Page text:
posted this on February 08, 2012 16:55
We've been 3D printing for a little over a year now, so for a wee recap, here's my top ten list of things people get wrong with 3D printing:
Designing stuff in 3d, not the real world: It's super easy to forget about stuff like material properties and gravity when you're modelling something, or be so super zoomed in you're finessing details which are less than 1mm in reality and don't really matter.
Wall thicknesses and material constraints: 3d materials have some unique properties that you need to consider when you're designing, such as the cumbly "green state" of stainless steel, or the extrusion process of FDM.
Missed opportunities: you can do so much in 3D printing that you can't in any other fabrication method, like nested objects (such as hinges or moving gears), intricate designs and complex structures.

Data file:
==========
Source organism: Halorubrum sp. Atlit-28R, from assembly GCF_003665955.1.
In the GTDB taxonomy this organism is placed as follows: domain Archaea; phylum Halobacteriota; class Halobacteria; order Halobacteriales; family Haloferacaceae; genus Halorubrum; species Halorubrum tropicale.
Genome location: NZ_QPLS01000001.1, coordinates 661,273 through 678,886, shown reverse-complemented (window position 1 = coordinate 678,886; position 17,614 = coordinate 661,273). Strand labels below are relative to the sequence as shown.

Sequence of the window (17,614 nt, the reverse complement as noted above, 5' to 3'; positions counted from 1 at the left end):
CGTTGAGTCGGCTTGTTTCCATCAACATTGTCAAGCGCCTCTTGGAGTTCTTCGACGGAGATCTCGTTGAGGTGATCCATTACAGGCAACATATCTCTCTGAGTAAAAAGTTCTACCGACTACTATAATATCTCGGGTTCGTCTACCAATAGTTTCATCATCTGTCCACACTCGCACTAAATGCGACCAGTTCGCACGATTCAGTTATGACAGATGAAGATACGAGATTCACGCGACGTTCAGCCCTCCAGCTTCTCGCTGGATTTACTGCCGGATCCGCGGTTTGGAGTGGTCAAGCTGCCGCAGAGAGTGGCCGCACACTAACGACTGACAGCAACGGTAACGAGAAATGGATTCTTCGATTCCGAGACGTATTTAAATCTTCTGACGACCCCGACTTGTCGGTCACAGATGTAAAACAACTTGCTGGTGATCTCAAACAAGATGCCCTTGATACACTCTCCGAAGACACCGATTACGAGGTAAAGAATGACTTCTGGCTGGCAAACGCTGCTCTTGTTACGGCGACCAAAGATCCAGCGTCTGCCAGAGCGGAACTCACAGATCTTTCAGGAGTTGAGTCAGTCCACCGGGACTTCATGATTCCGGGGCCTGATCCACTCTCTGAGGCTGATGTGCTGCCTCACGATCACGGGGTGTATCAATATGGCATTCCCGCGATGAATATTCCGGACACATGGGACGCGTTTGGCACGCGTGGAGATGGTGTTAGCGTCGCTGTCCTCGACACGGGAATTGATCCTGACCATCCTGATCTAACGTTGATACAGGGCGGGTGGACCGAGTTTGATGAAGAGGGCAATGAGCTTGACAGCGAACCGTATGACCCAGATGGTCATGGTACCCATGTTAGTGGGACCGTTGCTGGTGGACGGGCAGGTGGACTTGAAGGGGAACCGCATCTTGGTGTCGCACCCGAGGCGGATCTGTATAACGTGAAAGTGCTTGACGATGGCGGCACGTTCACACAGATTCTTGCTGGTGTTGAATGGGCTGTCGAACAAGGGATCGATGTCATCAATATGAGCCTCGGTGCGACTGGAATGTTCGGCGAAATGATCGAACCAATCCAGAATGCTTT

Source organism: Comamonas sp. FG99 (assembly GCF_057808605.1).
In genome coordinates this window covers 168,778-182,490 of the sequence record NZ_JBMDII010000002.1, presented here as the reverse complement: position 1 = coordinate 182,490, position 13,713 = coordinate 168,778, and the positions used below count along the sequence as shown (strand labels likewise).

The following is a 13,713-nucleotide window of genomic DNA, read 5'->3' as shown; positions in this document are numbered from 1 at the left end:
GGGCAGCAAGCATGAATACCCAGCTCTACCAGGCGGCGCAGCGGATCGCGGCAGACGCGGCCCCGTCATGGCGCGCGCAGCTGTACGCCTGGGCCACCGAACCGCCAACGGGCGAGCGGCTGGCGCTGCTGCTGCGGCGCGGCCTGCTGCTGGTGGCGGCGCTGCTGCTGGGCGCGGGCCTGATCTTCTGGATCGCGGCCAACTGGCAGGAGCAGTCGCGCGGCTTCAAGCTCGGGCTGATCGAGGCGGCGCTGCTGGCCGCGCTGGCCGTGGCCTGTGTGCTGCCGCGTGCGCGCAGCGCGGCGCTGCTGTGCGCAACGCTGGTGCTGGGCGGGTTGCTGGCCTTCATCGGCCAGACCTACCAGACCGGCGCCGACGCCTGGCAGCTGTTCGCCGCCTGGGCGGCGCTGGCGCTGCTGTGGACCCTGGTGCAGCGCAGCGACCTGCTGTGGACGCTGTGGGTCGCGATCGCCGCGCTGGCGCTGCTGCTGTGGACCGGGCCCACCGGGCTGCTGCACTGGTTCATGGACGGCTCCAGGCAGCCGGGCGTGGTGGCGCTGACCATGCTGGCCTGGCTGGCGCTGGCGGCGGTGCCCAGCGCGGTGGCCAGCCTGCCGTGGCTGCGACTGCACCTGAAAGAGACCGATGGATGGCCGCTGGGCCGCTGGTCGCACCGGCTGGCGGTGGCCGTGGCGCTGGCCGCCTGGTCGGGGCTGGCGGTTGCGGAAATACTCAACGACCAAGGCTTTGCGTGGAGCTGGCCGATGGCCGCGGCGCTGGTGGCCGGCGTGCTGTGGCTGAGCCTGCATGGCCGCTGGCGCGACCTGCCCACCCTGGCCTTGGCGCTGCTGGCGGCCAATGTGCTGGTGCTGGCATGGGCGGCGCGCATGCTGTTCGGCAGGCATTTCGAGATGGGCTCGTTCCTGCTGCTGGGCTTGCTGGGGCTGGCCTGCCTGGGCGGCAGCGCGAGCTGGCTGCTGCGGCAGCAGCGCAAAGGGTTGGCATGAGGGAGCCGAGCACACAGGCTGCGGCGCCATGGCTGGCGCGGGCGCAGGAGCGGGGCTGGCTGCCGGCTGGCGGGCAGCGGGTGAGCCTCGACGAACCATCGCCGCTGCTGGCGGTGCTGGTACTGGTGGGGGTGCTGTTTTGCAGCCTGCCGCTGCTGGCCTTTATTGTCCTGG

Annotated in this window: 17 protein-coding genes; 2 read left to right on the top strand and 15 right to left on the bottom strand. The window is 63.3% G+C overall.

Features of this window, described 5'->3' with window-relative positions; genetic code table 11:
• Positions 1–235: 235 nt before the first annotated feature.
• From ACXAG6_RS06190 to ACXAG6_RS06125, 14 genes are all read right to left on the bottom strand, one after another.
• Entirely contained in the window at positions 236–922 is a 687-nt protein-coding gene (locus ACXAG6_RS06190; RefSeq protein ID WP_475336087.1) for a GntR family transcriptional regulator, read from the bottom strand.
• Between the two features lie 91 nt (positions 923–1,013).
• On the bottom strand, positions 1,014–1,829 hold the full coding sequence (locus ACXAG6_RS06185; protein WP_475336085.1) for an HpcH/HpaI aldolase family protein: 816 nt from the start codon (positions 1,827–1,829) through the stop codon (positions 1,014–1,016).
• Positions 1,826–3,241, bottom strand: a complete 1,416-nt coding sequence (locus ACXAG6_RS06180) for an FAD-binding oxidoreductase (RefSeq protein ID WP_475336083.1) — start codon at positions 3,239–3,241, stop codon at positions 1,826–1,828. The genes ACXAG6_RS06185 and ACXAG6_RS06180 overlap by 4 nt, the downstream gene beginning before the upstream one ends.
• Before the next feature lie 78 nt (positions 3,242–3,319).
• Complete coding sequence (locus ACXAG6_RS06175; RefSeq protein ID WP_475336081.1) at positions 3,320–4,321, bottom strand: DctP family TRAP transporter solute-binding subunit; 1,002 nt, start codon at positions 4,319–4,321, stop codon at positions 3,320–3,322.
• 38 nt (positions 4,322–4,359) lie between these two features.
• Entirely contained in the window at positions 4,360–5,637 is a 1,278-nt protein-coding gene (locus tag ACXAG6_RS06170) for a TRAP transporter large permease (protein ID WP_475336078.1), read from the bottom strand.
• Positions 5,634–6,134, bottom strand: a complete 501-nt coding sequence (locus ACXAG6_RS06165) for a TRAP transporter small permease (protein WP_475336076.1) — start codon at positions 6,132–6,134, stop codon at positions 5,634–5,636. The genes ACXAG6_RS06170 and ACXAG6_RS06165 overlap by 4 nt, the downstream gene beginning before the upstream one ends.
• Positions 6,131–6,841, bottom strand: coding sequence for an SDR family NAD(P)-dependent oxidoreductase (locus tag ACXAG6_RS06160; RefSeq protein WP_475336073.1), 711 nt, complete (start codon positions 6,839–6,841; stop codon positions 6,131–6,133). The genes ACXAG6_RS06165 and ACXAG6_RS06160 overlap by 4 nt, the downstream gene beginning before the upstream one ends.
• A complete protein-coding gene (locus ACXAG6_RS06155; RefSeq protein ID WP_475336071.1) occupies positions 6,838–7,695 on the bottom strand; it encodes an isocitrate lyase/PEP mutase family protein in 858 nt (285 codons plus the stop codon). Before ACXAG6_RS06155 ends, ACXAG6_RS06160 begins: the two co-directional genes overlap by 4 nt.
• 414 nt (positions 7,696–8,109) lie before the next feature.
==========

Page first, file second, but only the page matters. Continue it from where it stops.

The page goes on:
Too much volume: 3D printing costs you by volume NOT complexity, detail or size. Reduce the volume, reduce your cost! So many designs are already much stronger than they need to be, and can be made much cheaper by hollowing out your design, or removing volume where it's not needed.
Units confusion: Pretty easy one to miss, but always check the units of your file before you send it to the printer. 5 inches is pretty disappointing when it turns out to be 5mm!
Internal Walls: some software make it easier to make this mistake than others (I'm looking at you, SketchUp), but it's important that your design doesn't have any internal walls. These confuse the 3D printer as to what is "inside" and what is "outside" your design, and it won't be able to be printed.
Not self-checking your designs: Programs like Netfabb and Meshlab are free, and they allow you to measure your STL file and check the volume before you upload it to your Personal Factory. It's an easy way to make sure you're meeting the wall thickness requirements of your material, as well as spot any nasty mesh errors.
Not prototyping: 3D printing is expensive. We can make our best guesses as to how a given 3D design will come out, but we'll never know 100% until we print it. Small prototypes allow you to experiment with the material & design before committing to a full-size print - especially important if you have specific material requirements, like flexibility, strength or surface finish.